Bridging Cultural Gaps with Richard and Mi Yi Hackworth
Understanding Korean thinking: The first step to bridging cultural gaps.
“What do Koreans think?” This question has intrigued Western practitioners of Korean martial arts since their first contact with the Korean culture after World War II. For Westerners living in Korea or training in Korean martial arts under the tutelage of Korean born instructors who are concerned with Korean-Western problems, it is important to understand the cultural influences that affect the Korean mind set. The thoughts, philosophies and personal value systems that Koreans function from. This understanding is necessary if one is to develop rapport, have meaningful communication, exchange ideas and enhance the student-instructor relationship to improve the learning process.
“What do Koreans think?” Koreans and Asians in general have had a distorted reputation for being inscrutable and impossible for the Westerner to understand. This is because as a culture Westerners have received most of their “education” about Asian culture, philosophy and ideas from martial arts movies. Movies that were made for entertainment, not education or to create insight. How can we truly learn about Korean thinking without a background in Asian philosophy, history, religions, sociology and anthropology? So that is where we will begin with this series of articles.
Undoubtedly, Koreans are very human in the same raw humanities and feelings that we all share. Westerners have had to learn to sublimate or cover up these feelings in order to be accepted in their own culture. Koreans cover up differently than Westerners. Korean people show their human nature without the modifications of centuries of Greco-Roman, Judeo-Christian, Anglo-Saxon heritage. Their modifications may be built on Shamanistic base, or are Buddhist, Confucian, because these are the century old concepts that influence the Korean culture.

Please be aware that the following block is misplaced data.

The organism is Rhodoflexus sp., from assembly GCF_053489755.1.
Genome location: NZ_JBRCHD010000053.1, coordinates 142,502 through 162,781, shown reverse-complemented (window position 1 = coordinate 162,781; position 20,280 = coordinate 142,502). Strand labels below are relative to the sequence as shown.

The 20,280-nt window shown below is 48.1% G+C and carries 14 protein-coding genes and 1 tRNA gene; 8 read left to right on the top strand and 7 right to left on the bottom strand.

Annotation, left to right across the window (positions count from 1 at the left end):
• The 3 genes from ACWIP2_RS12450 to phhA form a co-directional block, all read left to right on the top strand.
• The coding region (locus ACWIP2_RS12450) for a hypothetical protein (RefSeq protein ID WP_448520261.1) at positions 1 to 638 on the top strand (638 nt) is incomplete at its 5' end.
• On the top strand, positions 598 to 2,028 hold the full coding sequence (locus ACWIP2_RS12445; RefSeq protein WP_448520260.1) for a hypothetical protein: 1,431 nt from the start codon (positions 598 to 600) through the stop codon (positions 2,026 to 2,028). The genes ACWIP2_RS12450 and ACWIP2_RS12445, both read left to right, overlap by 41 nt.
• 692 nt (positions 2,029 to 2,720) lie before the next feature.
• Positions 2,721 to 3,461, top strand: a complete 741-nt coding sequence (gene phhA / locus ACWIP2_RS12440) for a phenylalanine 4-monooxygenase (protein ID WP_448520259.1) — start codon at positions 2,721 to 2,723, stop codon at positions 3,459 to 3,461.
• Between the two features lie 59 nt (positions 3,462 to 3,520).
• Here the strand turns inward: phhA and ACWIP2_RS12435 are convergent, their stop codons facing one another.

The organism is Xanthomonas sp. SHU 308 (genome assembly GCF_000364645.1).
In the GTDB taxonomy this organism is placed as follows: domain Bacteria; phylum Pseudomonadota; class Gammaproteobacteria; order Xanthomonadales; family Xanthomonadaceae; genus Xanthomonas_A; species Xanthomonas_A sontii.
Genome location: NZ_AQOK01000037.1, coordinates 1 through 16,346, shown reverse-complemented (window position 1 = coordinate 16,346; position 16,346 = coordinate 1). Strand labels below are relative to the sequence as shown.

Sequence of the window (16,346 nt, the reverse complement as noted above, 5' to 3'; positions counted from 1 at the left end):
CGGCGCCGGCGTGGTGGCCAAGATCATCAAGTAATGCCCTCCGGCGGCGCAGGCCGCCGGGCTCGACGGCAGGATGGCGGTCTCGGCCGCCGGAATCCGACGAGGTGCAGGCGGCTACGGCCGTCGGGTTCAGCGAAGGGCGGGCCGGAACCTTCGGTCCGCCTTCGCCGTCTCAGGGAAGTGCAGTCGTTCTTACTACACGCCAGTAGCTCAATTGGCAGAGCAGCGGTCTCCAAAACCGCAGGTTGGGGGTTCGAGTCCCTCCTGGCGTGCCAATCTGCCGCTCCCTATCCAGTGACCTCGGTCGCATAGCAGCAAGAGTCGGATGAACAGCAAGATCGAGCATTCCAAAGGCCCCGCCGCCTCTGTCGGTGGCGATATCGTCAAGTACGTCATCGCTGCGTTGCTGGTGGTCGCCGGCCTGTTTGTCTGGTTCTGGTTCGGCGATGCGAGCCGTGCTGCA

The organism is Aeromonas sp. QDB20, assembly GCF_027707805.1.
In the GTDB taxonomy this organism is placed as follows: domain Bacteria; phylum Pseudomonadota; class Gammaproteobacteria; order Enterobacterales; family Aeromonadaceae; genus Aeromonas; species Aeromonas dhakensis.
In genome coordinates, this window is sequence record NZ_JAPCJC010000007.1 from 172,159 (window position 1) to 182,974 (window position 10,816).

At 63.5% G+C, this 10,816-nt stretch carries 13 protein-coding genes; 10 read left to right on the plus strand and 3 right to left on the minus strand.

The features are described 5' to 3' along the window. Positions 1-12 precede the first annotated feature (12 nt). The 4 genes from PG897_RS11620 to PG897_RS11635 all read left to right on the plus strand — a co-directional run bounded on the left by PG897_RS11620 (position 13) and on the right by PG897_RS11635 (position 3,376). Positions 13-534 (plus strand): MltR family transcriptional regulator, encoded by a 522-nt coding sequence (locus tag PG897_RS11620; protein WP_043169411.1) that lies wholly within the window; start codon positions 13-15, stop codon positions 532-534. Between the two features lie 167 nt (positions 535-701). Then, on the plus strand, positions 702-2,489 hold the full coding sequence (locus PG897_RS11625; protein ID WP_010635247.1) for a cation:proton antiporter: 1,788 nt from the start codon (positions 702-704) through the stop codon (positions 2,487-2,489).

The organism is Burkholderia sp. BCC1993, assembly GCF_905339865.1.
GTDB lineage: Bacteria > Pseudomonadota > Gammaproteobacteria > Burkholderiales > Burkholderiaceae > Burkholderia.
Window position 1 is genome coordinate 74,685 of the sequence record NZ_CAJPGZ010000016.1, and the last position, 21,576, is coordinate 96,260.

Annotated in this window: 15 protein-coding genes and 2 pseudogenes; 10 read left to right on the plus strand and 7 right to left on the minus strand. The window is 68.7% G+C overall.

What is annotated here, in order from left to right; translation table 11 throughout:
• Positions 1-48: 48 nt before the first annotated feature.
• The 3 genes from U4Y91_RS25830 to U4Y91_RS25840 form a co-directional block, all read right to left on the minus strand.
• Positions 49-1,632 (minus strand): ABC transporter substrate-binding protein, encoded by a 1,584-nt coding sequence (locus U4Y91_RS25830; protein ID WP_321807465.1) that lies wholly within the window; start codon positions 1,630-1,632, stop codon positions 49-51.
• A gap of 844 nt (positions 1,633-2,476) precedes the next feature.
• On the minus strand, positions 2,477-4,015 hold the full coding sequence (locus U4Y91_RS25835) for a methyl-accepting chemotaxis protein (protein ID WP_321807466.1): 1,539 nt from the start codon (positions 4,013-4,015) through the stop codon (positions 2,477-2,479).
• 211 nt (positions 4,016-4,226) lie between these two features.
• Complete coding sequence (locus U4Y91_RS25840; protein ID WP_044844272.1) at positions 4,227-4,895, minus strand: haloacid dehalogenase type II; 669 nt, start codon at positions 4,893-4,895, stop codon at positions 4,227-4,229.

Korean are surprisingly like Westerners in many ways. If you visit patient to patient in a hospital in Seoul, Korea and then visit patient to patient with people in a hospital in Orlando, Florida and notice the way they react is identical. How they react to pain, suffering, disappointment and dying. The deepest fears, hopes, motivations, loves, jealousies, insecurities, inferiority complexes and frustrations common to most people are easily recognized in Koreans. So the first key to bridging the cultural gaps between Koreans and Westerners is to begin with this realizations. People are people and we all have feelings and ideas.
Having lived in Korea for more than a decade and being both Korean and American, we have experienced all of the conflicts and misunderstanding that could come between two cultures during our twenty plus years of marriage. We hope that the resolutions that have helped us bridge these cultural gaps between the two of us can be helpful to everyone else who is crossing those cultures and influences in their daily lives through Korean martial arts training. Next time we will discuss the Korean language, learning the Korean language and how what we say is not always what the other person hears.